Welcome to Volume 2 of the National Cybersecurity Institute Journal.
Since our last issue there has been a good deal of news related to cybersecurity with many notable cyber breaches. As always, the mission of NCI and our journal is to increase awareness and knowledge of the cybersecurity discipline to help others better understand and meet the escalating challenges in the cyber community. In this latest issue, you will find seven informative articles from notable authors with a variety of perspectives on the field.
In the first article, Dr. Matthew Flynn, a professor at the Marine Corps University, offers
a review of recent essays in his offering “Is There a Cyber War?” Professors Martin Stytz and Sheila Banks propose using a data/situational awareness-based orientation for assessing tactical and strategic cyber offensive and defensive activities in their article. Dr. J. Todd McDonald and Dr. Lee Hively provide us with food for thought as they argue that holistic and collaborative efforts foster the best environment for advancing the field of cybersecurity. Thomas Anderson, Curtis Blais, Don Brutzman, and Scott McKenzie discuss the use of GINA to create a System of Systems in the cyber domain specifically to read and process data from the MMOWGLI bii game into a GIS analysis tool in near real-time. Shannon
M. Wilkinson, working in collaboration with Christopher Hampton, discusses the evolving issue of protecting your reputation with their offering titled “The New Demands of Online Reputation Management.” Brian Lozada provides us with an article about cyber crime with his piece titled “The Risk of Cyber Crimes to the Critical National Infrastructure: A Threat Assessment.” And in our last article, Dr. Denise Pheils provides an interesting perspective to obtaining work experience in her article “Making the Community Project Approach Work in Your Community.”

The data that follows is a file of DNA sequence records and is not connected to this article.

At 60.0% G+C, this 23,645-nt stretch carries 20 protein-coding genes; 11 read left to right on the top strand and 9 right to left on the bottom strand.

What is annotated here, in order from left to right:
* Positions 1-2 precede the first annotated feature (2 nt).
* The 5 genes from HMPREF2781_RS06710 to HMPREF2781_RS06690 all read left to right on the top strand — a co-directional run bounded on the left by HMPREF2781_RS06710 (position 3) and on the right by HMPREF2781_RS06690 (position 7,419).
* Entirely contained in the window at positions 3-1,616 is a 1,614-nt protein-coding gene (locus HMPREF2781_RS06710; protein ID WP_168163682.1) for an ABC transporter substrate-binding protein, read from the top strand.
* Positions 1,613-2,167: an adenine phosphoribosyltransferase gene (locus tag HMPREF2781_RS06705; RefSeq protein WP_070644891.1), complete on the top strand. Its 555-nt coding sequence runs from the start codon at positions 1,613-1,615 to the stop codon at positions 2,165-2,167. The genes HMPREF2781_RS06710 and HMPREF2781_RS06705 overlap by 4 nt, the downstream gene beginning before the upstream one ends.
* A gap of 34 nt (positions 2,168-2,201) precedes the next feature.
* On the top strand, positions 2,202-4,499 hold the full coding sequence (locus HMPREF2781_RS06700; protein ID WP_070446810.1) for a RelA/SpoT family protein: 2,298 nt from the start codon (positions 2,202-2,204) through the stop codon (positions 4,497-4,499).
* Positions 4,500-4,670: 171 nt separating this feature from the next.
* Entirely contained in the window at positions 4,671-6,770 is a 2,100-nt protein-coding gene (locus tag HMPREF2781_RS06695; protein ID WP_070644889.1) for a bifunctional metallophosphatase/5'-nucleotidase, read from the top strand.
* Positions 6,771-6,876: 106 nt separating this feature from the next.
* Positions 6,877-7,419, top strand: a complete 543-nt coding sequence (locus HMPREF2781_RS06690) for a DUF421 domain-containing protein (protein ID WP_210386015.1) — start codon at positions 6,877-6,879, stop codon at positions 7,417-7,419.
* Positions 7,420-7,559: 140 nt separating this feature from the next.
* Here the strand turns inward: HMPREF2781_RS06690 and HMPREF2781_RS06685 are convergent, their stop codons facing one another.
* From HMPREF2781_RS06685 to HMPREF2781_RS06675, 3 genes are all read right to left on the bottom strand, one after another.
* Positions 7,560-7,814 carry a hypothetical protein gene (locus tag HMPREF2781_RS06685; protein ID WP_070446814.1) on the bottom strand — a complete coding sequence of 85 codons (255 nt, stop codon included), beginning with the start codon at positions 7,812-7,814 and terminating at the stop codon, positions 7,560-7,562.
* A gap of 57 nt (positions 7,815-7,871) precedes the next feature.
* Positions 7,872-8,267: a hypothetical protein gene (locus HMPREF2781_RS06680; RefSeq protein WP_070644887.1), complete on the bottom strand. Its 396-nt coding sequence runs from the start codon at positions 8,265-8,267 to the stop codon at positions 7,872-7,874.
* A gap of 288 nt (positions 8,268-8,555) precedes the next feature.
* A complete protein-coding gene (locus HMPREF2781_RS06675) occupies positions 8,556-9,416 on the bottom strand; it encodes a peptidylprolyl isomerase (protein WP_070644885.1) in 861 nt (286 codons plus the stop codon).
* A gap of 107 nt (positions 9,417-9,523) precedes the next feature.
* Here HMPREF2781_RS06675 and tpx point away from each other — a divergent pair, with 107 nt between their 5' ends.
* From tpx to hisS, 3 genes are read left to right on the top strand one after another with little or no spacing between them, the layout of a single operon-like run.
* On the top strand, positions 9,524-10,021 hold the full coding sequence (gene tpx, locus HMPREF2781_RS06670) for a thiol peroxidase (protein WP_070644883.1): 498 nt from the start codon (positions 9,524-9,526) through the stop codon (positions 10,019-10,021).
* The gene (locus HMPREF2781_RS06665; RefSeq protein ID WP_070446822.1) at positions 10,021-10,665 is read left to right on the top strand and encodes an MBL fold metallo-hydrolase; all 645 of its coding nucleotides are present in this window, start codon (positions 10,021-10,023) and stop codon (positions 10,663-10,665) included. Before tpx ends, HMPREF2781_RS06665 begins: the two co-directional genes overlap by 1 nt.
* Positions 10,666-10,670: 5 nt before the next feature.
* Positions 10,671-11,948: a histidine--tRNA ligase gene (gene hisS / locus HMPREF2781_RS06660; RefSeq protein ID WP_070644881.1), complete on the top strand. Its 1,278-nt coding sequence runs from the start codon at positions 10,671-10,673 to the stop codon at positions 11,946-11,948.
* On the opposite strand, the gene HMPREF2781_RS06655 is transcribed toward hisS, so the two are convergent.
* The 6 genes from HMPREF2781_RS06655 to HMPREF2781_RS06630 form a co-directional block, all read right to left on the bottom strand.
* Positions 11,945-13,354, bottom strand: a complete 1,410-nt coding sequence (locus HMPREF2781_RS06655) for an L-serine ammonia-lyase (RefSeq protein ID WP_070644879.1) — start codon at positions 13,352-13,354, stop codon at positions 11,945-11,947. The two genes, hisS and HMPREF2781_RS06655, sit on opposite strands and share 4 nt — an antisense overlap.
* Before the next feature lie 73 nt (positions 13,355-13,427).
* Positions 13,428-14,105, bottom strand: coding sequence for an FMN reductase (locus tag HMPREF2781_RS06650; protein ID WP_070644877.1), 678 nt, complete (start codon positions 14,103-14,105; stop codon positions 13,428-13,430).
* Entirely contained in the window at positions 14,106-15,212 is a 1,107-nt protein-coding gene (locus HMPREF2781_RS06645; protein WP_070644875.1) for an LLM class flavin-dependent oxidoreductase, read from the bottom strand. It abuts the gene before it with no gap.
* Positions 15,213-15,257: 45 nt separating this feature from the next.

We believe that these articles should educate our readers and provide them with information that they can apply to their own systems and organizations.
The security of a digital system is of great importance, and we work diligently to obtain and publish articles that our readers will find useful. A great many thanks go to all the contributors, administration, and staff for their efforts to bring this latest edition of the National Cybersecurity Institute Journal to our readers. I look forward to your comments, suggestions, and future submissions to the journal.
Dr. Jane A. LeClair
Editor in Chief
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